Kirsten Lobato was convicted by two juries in connection to the 2001 murder of a homeless man.
A judge recently ruled that she had ineffective counsel and now, she’s free.
Lobato is the 200th person to win exoneration through the Innocence Project.
The Innocence Project is a nonprofit organization based in New York. For the past 25 years, the group has been working to exonerate those that have been wrongfully convicted.
“She really believed in herself and in her case and in her innocence,” said Melissa Sopher.
Sopher is a paralegal for the Innocence Project.
“It’s been really amazing her continued spirit throughout all of it and to see how she really came alive so much today,” Sopher said.
Lobato is the 13th person in Nevada to be released after a wrongful conviction.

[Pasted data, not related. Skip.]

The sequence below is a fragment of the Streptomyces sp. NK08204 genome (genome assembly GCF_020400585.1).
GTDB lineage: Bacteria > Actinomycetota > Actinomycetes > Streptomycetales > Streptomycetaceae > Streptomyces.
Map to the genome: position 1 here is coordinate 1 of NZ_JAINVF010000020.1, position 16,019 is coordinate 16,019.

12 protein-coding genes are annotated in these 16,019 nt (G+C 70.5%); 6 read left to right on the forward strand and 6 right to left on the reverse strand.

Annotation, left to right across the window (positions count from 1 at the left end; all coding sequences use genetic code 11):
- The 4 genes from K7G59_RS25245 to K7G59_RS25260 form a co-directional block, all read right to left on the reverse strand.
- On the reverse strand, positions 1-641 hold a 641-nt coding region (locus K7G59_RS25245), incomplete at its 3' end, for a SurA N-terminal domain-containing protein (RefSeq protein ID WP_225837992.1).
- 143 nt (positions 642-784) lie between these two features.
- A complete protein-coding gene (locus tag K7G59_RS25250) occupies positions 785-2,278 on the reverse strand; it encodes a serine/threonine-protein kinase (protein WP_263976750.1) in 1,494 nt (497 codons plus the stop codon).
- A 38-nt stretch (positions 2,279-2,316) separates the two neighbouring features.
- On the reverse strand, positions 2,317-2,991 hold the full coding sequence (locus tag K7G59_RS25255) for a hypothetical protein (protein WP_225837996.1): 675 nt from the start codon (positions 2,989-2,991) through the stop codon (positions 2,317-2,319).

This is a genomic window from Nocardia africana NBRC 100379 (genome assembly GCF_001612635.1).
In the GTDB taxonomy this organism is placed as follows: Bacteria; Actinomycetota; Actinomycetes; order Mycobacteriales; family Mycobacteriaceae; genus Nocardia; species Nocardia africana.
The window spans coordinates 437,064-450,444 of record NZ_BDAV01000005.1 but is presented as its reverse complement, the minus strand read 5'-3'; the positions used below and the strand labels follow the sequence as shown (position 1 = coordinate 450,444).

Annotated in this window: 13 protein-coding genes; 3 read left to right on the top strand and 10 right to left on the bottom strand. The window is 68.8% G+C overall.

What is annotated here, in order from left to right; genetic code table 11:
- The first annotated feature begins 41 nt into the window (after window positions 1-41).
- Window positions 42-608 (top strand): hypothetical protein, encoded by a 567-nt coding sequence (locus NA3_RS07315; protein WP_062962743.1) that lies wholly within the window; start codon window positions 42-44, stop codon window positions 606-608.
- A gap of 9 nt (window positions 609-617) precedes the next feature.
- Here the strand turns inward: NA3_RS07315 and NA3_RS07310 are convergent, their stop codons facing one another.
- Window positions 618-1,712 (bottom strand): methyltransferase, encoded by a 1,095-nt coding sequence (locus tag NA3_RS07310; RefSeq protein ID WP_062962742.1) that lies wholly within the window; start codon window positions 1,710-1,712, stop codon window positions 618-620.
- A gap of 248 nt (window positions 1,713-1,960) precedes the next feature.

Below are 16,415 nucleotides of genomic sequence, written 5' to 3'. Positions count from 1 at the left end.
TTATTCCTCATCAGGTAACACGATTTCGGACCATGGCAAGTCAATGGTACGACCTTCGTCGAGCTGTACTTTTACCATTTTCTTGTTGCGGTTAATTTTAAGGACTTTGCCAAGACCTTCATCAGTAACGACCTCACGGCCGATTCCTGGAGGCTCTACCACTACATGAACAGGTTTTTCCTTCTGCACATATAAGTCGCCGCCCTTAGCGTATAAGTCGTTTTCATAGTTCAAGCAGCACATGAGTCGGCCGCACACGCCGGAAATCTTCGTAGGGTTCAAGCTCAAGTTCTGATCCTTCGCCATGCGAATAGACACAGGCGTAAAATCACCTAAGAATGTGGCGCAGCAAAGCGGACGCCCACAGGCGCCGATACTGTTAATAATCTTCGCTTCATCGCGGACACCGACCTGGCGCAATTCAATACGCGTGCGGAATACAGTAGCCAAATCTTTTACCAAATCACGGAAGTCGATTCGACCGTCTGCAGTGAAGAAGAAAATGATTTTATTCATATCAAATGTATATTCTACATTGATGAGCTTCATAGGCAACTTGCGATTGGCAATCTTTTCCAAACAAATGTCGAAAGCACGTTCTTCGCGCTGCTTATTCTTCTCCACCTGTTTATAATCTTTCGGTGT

“I feel excited. I feel grateful. I’m so happy.” Lobato said.
Every year, the Innocence Project takes on about 10 new cases. The organization is currently working on 200 cases across the country, but 6,000 more are still waiting to be evaluated.
“It’s been the sole focus of really every moment of her life to be able to prove her innocence to the world and to regain her freedom and that was achieved today,” said Vanessa Potkin, Director of Post Conviction Litigation.
This was undoubtedly a huge victory for the Innocence Project, but the fight for freedom is hardly over.
“We have systemic problems in the criminal justice system and wrongful convictions will keep happening unless we implement reforms,” Potkin added.
After being released, Lobato had dinner and celebrated Christmas with her family.